Yikes. Weight loss is a tricky subject, and it's far, far trickier when it's not your own weight you're worried about. Is there a polite, proper method for how to tell someone to lose weight, especially when it's for their own health and wellness? Furthermore, is it any of your business?
We weren't really sure — and we quickly realized we weren't the only ones to have doubts about the issue.
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A woman wrote in to Dear Abby recently because she was worried about her stepmother's expanding waistline and poor eating habits. "She eats lots of fatty foods, uses lots of salt and eats almost no fruit and vegetables," she wrote. "He, on the other hand, eats very healthy — almost the opposite of what she does. He rarely eats anything fatty and uses salt sparingly. He also eats fruits and vegetables every day," she said of her father.
While she then went on to say that she was mostly concerned about her stepmom's health issues — and felt that many were being made worse by the woman's weight problems — she was also worried about the potential minefield that lay ahead if she decided to go forward and say something to her stepmom about her weight. "I know she would take it personally," the letter-writer said — and we have a feeling she's right.
So, is someone's weight a topic worth mentioning to them? And if so, how should the conversation go?
Dear Abby's advice was interesting: She encouraged the woman to talk not to her stepmom, but to her own father— and let him decide whether he wanted to address such a sensitive topic with his wife. Abby seemed to feel the woman would take the conversation better if it came from her own husband, whom she's presumably closer to and feels more comfortable with. After all, shouldn't spouses be able to communicate openly and honestly?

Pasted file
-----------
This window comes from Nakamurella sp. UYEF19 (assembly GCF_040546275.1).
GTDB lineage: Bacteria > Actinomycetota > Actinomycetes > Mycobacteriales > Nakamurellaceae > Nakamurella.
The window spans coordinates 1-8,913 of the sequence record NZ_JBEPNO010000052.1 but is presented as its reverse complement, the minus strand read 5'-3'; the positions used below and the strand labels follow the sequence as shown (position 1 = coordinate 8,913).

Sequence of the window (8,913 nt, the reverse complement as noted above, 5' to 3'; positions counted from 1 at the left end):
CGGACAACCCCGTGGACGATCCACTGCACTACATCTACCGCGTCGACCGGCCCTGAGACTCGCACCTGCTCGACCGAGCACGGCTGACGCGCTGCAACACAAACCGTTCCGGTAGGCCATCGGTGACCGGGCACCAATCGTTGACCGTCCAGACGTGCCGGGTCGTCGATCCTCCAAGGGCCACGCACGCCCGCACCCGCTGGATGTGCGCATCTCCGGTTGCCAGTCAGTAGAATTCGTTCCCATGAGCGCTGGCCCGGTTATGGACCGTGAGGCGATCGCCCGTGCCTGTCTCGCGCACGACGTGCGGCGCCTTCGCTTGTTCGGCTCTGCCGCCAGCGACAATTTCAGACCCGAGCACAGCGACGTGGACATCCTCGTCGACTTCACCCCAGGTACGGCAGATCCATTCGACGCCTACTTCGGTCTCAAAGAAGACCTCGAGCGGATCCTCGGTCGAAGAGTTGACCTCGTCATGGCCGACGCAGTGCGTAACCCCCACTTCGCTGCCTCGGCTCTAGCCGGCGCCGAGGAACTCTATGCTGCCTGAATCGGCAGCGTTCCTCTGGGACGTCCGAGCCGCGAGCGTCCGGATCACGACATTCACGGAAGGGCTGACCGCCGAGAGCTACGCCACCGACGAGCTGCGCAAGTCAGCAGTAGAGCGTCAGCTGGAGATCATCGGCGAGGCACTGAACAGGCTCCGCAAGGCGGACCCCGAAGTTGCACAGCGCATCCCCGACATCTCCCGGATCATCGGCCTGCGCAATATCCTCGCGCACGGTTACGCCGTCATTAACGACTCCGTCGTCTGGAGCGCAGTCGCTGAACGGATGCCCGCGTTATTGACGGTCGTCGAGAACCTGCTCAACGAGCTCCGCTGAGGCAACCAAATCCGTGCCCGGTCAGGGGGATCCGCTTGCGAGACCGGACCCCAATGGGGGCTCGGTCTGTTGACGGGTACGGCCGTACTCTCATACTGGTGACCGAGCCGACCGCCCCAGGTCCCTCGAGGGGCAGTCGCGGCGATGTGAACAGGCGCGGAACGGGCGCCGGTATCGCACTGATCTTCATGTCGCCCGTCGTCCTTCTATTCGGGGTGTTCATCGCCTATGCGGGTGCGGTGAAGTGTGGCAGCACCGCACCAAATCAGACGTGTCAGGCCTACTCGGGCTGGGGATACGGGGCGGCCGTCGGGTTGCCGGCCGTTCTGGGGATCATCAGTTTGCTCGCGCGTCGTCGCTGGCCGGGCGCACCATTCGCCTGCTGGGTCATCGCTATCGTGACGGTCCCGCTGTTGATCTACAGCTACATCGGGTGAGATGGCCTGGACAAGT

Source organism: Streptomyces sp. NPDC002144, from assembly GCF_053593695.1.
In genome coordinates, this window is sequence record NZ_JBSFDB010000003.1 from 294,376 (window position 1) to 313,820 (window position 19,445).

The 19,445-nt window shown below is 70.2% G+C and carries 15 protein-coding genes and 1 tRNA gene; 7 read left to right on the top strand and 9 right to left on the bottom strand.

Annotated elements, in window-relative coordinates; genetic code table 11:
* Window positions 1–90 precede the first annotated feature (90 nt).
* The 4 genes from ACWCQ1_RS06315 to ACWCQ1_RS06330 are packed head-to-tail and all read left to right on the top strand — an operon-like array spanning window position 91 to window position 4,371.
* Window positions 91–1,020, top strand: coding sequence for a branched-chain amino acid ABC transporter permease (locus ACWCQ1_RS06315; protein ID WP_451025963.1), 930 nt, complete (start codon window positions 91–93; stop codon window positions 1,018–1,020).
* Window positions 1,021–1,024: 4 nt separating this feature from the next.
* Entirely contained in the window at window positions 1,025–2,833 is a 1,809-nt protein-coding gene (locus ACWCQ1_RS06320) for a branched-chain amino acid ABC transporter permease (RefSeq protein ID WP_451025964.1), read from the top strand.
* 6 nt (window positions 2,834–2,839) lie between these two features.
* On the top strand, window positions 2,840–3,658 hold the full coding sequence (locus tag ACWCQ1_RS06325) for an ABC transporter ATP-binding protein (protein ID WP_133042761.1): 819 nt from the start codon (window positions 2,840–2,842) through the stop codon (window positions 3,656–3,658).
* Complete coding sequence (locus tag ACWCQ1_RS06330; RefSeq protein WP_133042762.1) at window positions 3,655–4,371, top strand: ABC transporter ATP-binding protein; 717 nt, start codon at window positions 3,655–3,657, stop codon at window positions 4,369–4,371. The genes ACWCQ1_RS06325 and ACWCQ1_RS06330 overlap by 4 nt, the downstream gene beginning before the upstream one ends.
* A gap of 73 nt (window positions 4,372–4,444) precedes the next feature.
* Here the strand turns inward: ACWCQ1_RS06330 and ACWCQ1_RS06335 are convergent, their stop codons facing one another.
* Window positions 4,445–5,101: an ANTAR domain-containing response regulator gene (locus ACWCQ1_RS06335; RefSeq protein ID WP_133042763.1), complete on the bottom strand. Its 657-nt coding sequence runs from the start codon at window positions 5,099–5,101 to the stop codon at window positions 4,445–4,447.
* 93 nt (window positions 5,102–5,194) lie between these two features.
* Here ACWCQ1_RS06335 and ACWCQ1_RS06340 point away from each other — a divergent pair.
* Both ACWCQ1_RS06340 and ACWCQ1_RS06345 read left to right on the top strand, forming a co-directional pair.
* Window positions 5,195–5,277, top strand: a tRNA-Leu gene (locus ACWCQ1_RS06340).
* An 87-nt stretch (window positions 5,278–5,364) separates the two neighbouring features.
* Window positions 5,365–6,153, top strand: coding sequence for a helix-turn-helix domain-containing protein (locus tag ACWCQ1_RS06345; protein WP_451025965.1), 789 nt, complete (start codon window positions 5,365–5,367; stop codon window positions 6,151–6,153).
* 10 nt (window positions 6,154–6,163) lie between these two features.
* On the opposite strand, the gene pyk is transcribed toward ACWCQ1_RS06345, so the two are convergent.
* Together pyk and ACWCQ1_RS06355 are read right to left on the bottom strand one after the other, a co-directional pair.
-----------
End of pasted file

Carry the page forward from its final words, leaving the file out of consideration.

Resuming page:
But that answer — passing the dirty work to someone else who's closer to the person, essentially — didn't satisfy us. After all, what do you say to someone if you're very concerned about their health and weight gain — and if the best person to have the conversation is you?
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We say, follow these three tips: One, choose the right time and place. (Hint: Over a nice meal at a fancy restaurant you've both been looking forward to is not it.) Two, lead with "I" statements, as in, "I'm a little nervous about saying this because I don't want to hurt you, but I've been worried about how tired you seem lately/how much medication you're taking/how unhappy you seem with your size." That will come across more kindly as a "You" statement, which can come across as accusatory (such as "You look like you're getting bigger and/or are unhappy."
And three, don't go in with unreasonable expectations. If you expect this person to suddenly overhaul their lifestyle, or even thank you for your concern, you might be hoping for way too much. Instead, give your friend or loved one time to process what you're saying — and gently let them know that they have your support if they ever do want to make changes on a timeline that works for them.
What do you think? Would you tell someone she needed to lose weight — and how would you go about it?
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